As it has since 1950, a gold figure of the Virgin Mary looks out over the Pacific from atop Mary Star of the Sea Catholic Church. Arms outstretched, the statue welcomes seafarers to what used to be the fishing village of San Pedro.
And, although much has changed over the past 45 years, both in the town and at "Mary Star," a handful of parishioners of Italian descent are helping the church preserve the tradition of "St. Joseph's Table," brought to these shores by their forebears, who settled in San Pedro seeking a bountiful catch and a better life.
St. Joseph's Table is an annual ritual of thanksgiving observed on the Sunday closest to the saint's feast day. It will be celebrated at Mary Star beginning at 11:15 a.m. on March 19. Kicking off the festivities will be a musical procession--led by the Knights of Columbus and Joseph Sepia's Los Angeles Italian Band--from the church out into the streets and back again for High Mass. Local youths will take part in a ritual re-enactment of a biblical scene. At a dramatic moment, the crowd will enter the church auditorium, where a free meal for the entire community will be waiting on St. Joseph's Table. Additional food will be distributed to the poor of San Pedro who do not attend.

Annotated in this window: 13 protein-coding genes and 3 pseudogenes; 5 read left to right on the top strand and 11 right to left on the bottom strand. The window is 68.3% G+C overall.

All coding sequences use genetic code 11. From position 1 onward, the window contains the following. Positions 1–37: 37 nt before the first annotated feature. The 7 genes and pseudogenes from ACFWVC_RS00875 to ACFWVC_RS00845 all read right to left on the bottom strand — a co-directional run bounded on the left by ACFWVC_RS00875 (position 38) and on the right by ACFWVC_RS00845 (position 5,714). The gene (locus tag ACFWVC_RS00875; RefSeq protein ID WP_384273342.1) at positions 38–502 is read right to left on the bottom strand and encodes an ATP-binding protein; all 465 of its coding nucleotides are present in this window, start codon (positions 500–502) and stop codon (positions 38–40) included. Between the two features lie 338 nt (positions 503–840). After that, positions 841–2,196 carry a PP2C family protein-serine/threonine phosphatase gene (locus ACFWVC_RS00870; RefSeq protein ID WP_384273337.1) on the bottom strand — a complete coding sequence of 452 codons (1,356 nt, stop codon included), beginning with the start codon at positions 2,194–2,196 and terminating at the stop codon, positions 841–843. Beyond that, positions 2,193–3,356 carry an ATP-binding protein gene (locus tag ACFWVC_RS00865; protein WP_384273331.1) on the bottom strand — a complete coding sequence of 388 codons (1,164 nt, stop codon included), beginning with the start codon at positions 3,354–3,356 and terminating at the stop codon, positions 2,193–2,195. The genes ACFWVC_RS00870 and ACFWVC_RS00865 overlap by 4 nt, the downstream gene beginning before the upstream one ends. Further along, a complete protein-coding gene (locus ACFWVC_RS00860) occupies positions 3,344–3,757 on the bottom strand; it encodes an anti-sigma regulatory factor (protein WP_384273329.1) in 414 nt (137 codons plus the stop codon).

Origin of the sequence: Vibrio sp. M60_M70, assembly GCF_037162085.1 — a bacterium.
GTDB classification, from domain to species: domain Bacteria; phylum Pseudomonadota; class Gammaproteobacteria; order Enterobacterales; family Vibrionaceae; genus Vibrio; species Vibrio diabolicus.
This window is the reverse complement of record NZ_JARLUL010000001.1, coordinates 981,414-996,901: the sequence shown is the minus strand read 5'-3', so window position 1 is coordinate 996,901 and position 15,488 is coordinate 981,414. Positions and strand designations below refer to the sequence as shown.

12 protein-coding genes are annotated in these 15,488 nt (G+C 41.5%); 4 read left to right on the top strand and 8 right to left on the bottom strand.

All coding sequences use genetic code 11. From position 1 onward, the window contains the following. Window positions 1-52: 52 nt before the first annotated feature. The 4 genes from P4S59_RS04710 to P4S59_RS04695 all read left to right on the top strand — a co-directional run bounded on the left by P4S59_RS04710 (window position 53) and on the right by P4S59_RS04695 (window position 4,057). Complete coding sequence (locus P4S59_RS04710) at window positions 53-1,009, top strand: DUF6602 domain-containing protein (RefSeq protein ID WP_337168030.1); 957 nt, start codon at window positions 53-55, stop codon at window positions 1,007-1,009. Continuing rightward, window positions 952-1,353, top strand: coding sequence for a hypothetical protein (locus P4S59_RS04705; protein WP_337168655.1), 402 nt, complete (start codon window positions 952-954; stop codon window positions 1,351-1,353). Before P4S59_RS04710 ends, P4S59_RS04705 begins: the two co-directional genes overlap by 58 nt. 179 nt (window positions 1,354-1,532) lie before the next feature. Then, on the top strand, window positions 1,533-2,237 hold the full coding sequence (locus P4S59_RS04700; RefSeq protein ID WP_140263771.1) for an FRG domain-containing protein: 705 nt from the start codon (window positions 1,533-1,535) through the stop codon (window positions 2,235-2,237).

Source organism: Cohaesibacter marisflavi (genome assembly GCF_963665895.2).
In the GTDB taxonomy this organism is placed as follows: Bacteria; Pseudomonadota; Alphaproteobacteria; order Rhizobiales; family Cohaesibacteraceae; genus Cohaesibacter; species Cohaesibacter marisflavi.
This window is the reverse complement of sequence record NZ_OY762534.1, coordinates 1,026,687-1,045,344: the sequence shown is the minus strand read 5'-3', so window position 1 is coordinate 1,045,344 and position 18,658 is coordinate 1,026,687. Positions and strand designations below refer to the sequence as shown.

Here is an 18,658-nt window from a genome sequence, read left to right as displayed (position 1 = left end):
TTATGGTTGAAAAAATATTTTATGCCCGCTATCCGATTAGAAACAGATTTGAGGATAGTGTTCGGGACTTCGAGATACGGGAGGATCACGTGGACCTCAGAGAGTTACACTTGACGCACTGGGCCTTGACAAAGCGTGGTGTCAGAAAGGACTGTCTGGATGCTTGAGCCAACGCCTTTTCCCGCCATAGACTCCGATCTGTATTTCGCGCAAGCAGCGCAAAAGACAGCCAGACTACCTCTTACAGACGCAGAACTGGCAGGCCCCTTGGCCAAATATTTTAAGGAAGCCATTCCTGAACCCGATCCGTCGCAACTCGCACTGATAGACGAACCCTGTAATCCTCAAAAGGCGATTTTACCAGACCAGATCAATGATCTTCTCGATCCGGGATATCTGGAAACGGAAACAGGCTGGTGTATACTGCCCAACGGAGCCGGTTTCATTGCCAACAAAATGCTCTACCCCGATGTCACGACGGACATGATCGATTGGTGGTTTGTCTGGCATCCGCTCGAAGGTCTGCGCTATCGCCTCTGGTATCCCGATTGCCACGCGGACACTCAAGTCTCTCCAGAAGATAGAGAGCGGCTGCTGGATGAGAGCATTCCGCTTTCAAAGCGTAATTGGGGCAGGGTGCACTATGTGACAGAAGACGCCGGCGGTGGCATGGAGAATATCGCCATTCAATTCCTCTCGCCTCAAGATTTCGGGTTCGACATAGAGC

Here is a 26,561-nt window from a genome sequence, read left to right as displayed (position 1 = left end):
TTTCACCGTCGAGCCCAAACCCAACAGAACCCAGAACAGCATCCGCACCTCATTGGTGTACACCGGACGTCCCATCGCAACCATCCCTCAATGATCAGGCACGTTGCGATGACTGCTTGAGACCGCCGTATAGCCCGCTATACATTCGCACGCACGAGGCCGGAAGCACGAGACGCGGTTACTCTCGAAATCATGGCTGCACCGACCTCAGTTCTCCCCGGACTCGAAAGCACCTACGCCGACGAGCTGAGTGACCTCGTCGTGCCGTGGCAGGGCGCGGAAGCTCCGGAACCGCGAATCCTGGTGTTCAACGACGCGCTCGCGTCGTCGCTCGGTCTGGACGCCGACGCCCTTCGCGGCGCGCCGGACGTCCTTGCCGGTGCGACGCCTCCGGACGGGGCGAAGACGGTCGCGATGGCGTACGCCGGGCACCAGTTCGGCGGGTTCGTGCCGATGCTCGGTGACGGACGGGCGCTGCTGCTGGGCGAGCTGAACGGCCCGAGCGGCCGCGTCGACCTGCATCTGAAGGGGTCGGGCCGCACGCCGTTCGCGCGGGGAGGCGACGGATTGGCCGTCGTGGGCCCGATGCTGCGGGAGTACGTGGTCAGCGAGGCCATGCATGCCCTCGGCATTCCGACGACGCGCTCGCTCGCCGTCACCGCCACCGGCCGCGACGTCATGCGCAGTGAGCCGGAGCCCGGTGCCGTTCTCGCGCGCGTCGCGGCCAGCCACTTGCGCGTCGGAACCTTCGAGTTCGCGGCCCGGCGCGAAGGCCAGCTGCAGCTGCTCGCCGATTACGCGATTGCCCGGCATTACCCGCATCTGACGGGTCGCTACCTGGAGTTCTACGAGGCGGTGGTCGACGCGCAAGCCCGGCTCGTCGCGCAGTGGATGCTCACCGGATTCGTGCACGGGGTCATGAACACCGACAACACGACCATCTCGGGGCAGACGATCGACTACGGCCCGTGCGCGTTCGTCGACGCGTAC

The gala luncheon commemorates the end of a drought in Sicily in the Middle Ages. Starving peasants prayed to St. Joseph to intercede with God for rain. When their prayers were answered, they vowed never to forget their gratitude.
A statue of St. Joseph is always prominently displayed on the table. Everyone who steps up to view it receives a bag containing a roll and an orange or lemon--symbolizing the food that sustained the Sicilians during the famine.